Suburban fantastic cinema is a subgenre that was originated in the 1980s and is marked by male, heterosexual and white bodies as protagonists. Their narratives often involve young people overcoming disruptions caused by exogenous elements while telling coming-of-age narratives associated with the hero's journey. Due to the nature of these hegemonic bodies in the protagonism of this subgenre, suburban fantastic cinema has an inherently reactionary syntax – where the elimination or assimilation of what is different is necessary for the re-establishment of the status quo of the suburban middle class. With the return of the subgenre in the 2010s, new works began to bring new bodies into the spotlight of these narratives – such as, for example, that of women, blacks, Latinos, and members of the LGBTQIA+ community. In this present article, I investigate how these new heroines affect the syntax of suburban fantastic cinema and bring new potentials and horizons to the subgenre. For this, I will analyse the Fear Street trilogy, which brings a black and lesbian woman to the forefront of the narrative. Then, I will discuss what are the peculiarities and new possibilities brought by these films and how this compares with classics of suburban fantastic cinema starring white men.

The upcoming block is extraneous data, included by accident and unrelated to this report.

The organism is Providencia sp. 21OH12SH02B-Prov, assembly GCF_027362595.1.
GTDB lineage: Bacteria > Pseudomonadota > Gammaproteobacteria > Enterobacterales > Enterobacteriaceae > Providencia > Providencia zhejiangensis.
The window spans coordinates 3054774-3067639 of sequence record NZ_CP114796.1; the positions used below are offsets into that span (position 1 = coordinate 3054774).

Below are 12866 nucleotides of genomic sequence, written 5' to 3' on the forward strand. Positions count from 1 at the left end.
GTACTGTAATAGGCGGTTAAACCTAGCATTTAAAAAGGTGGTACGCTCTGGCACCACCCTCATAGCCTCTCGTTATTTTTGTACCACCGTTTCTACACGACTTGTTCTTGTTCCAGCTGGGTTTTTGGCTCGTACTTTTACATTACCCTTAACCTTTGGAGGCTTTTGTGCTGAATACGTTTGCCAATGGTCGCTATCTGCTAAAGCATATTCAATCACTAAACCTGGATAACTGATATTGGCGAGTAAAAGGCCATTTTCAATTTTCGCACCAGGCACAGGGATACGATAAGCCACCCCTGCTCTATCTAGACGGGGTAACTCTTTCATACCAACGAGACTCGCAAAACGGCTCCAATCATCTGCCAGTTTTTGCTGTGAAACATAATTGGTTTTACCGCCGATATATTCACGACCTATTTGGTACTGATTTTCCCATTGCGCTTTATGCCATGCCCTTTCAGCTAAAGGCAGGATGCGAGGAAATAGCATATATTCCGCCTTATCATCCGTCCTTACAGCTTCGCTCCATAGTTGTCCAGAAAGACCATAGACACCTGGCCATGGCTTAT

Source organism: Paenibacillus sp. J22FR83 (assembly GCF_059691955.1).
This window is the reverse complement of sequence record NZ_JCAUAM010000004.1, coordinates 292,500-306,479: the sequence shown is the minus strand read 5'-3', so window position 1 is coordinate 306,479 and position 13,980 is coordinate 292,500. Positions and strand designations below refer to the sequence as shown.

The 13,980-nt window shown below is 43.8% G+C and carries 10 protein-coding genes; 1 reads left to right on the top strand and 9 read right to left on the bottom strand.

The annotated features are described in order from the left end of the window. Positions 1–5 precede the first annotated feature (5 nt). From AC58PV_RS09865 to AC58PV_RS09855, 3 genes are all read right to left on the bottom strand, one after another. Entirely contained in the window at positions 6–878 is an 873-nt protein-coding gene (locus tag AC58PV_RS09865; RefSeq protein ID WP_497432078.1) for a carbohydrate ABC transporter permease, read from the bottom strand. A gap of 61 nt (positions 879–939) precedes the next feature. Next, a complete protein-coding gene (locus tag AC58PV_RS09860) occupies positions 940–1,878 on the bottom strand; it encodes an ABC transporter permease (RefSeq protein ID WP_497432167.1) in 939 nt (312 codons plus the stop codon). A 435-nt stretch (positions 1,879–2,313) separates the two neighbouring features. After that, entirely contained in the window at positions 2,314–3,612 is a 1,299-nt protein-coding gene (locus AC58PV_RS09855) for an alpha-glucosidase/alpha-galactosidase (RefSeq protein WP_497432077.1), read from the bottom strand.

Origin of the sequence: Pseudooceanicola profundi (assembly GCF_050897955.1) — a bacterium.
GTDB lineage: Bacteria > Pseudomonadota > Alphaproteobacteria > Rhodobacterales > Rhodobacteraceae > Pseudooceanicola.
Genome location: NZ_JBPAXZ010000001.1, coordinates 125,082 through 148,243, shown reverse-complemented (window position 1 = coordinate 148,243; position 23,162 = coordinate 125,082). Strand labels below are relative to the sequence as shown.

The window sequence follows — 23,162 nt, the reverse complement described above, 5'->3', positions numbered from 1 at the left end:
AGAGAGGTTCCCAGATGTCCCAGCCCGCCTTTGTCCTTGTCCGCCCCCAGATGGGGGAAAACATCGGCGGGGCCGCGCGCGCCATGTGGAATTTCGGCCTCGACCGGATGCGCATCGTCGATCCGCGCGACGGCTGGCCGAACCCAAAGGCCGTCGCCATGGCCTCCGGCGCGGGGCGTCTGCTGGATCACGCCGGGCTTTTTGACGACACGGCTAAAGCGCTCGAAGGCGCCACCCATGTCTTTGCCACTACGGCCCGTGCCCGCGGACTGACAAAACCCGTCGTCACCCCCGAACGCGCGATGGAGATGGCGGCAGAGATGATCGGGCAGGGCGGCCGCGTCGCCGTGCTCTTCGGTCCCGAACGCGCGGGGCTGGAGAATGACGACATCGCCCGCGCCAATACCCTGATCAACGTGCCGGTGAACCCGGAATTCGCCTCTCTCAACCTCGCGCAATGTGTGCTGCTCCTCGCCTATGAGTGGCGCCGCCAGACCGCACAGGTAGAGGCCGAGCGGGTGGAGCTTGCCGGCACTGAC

Nathaniel Harrington

This article considers the treatment of queerness and especially male homosexuality in Anne McCaffrey’s Dragonriders of Pern series (1967-2012) in order to explore the gaps between its explicit statements and its actual portrayals of queerness and queer characters. The imaginative possibilities opened by Science Fiction allow Pern to portray spaces where queer sexualities and desires are not only accepted by expected, and these spaces – and, by extension, queerness – are consistently centred within the series’ narrative. At the same time, however, the series constantly undermines the utopian elements of its world-building with significant intra- and extratextual homophobia. The result is a tension between the series’ obvious homophobia and its consistent foregrounding of male homosexuality, in particular.